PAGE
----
Poor Biggles, I hope the natural yogurt and cider vinegar continue to help with his tummy trouble. It’s shocking about how medicine sometimes makes things even worse, and then you don’t trust the veterinarians. :( And even worse, now he has to miss the frequent feedings of desirable (and expensive prescription!) food. He’ll get over it, I’m sure. That was like when Lady had to have surgery for her “dietary indiscretion” of eating the dried cherry pits out of a microwaveable heat pack, but she did the opposite and refused to eat “hospital food”. I had to bring food from home and some special people quality roast beef to get her to eat (and meanwhile, she was giving me the cold shoulder for bringing her to that horrible place, ha!)

    And as always, your photos are beautiful! I’m so excited for the new adventures in store for the four of you because of the new opportunities provided by the BeagleMobile!

  2. Julie - JB, Cassie and Buzz's Mum

    So glad his Biggleship is feeling better, hope it continues. A dog walking acquaintance, who also happens to be a nurse, told me some time ago that she gives her dogs bio yogurt when they have upset tummies. Apparently the enzymes work the same in doggy tummies as it does in human ones. Her labs were always eating rubbish on walks (just like beagles) and she got tired of running to the vets every time they got diarrhoea and so tried the yogurt. I’ve used it ever since and providing they don’t have a bacterial infection, it generally works in a couple of days. It has to be live yogurt and it doesn’t matter if it’s plain or with fruit. Fortunately our beags have always loved yogurt and eat it off a spoon, so it’s easily administered. Might be worth a try with Biggly boy, providing he’s not lactose intolerant of course!

  3. Paul Post author

    Thanks Susan & Julie!

    I love the image of Lady being there in hospital but still demanding her regular chef. Good for her!

    We did try bio yoghurt and even a pack of Yakult and it definitely helped (it’s a really good tip for any doggy owner), but cider vinegar seems to be doing the best job right now. Supposedly dogs and humans have a decline in stomach acidity as they get age and this can result in reflux. Treat it with antacids and the problem can actually get worse, whereas supplementary acidity e.g. from cider vinegar can help restore the balance. Or at least that’s one theory we’ve read.

    Anyway, we are now thinking about about keeping some wet food permanently in their diet, just because they both love it so much. We’re trialing a few tins of Chappie (cheap, but well respected in most quarters) and we’ll see how that goes.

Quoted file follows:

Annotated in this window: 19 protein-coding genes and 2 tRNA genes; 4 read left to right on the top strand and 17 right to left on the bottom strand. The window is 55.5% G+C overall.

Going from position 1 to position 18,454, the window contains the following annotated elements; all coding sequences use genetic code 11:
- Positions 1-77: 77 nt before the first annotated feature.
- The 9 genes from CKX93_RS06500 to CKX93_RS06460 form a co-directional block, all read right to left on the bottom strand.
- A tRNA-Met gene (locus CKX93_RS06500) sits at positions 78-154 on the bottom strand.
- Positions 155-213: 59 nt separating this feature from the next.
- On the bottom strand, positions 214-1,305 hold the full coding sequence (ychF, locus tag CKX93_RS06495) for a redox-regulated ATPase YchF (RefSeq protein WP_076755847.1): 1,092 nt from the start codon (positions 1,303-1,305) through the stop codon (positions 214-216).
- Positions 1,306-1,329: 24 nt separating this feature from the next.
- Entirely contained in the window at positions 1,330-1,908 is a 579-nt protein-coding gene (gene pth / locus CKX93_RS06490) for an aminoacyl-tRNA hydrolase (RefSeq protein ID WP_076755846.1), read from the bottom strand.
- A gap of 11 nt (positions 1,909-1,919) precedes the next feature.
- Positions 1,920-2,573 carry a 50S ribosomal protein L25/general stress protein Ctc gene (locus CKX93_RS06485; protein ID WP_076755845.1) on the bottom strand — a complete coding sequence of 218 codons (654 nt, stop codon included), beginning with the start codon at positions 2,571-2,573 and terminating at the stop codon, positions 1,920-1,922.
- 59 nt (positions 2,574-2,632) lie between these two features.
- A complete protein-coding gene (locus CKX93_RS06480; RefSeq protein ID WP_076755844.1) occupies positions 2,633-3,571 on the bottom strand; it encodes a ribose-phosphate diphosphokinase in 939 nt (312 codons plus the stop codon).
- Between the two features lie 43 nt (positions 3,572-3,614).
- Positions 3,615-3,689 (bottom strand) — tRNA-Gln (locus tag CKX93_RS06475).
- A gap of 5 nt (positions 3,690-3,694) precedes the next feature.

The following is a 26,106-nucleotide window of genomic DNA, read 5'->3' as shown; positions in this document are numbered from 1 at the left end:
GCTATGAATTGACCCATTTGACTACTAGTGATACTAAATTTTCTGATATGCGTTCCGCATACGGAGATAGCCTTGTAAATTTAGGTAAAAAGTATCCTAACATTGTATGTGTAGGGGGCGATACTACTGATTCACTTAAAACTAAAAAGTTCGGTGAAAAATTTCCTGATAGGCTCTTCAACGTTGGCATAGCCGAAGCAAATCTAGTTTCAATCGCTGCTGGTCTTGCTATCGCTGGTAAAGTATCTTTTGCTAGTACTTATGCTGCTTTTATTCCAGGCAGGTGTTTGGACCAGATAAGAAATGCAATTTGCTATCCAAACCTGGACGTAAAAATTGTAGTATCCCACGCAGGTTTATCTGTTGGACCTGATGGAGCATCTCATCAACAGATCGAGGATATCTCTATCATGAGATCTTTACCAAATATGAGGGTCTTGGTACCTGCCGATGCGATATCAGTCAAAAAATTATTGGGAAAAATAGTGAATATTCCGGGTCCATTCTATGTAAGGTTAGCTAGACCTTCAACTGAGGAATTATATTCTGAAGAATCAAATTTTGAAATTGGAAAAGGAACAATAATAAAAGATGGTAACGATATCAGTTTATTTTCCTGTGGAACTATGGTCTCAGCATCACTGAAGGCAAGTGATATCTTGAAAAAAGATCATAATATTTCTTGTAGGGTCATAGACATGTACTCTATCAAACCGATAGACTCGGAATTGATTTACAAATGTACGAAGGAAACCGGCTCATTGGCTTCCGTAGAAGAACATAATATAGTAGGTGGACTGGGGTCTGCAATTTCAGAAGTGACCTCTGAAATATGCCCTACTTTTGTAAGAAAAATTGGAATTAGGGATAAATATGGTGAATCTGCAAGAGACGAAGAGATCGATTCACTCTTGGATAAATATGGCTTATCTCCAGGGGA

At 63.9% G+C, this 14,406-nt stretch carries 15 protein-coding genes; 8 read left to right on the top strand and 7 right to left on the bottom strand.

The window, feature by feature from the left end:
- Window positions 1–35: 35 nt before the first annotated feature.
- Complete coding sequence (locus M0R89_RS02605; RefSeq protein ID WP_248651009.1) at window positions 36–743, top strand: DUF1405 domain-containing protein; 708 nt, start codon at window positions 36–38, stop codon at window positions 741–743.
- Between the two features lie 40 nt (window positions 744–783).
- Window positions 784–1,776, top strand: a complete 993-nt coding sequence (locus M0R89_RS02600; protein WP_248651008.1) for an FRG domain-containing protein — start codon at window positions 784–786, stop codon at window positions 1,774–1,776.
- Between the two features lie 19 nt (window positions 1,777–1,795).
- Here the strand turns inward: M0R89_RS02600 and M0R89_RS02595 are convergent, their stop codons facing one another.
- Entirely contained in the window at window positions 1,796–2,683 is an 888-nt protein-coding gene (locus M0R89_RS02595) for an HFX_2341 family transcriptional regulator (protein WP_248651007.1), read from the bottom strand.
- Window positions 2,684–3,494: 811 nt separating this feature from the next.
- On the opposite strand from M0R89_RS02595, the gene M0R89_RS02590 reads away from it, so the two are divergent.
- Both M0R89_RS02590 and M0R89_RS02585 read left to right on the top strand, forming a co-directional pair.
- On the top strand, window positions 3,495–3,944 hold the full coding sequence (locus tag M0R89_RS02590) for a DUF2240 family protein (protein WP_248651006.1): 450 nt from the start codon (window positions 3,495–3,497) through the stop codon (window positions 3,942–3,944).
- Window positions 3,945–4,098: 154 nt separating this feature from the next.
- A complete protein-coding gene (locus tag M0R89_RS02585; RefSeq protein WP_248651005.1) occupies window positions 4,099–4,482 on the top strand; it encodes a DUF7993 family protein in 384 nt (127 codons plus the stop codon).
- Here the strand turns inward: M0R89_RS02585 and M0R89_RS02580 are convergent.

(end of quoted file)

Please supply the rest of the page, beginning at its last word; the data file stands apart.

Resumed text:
4. Susan in Delaware

    We’ve also been putting probiotic powder in our beag’s meals for years. We’ve used Conklin Fastrack (it is a canine formula), and although I’m not sure if that’s available in the UK, I imagine there are other reputable brands you could get. And just for variety and the sake of fresh food, once every few weeks when we have fish, we’ll cook up a piece of salmon for the dogs and will add a little to their meals for two days (a big slab all in one sitting might not be the best for stool quality, LOL!). They LOVE that! :)

  5. Paul Post author

    Conklin seems to be US-only but as you say there is now a good range of doggy probiotics in the UK, certainly a huge improvement over when I last looked (probably a few years ago!)

  6. Julie - JB, Cassie and Buzz's Mum

    We use Winalot tinned meat to mix with their kibble. We used to use Pedigree but when I found out about the high fat content in Pedigree products I looked for meat lower in fat. Winalot seems to be one of the lowest and both are doing well on it.

  7. Paul Post author

    @Julie: that’s a great idea. We’ll probably end up doing the same, though right now “Chappie” looks like a front-runner for our two (consistent triple+ woof when served up, great difficulty with pre-feast “Wait” command!)

  8. Paul Post author

    Happily we seem to have beaten that particular fear. We did a few reversing sessions with Beanie our of her travel crate and able to receive biccies, and now she doesn’t seem to react to that beep sound any more. We’re just back from another adventure in the campervan – hopefully I’ll get time to do the write-up this weekend :)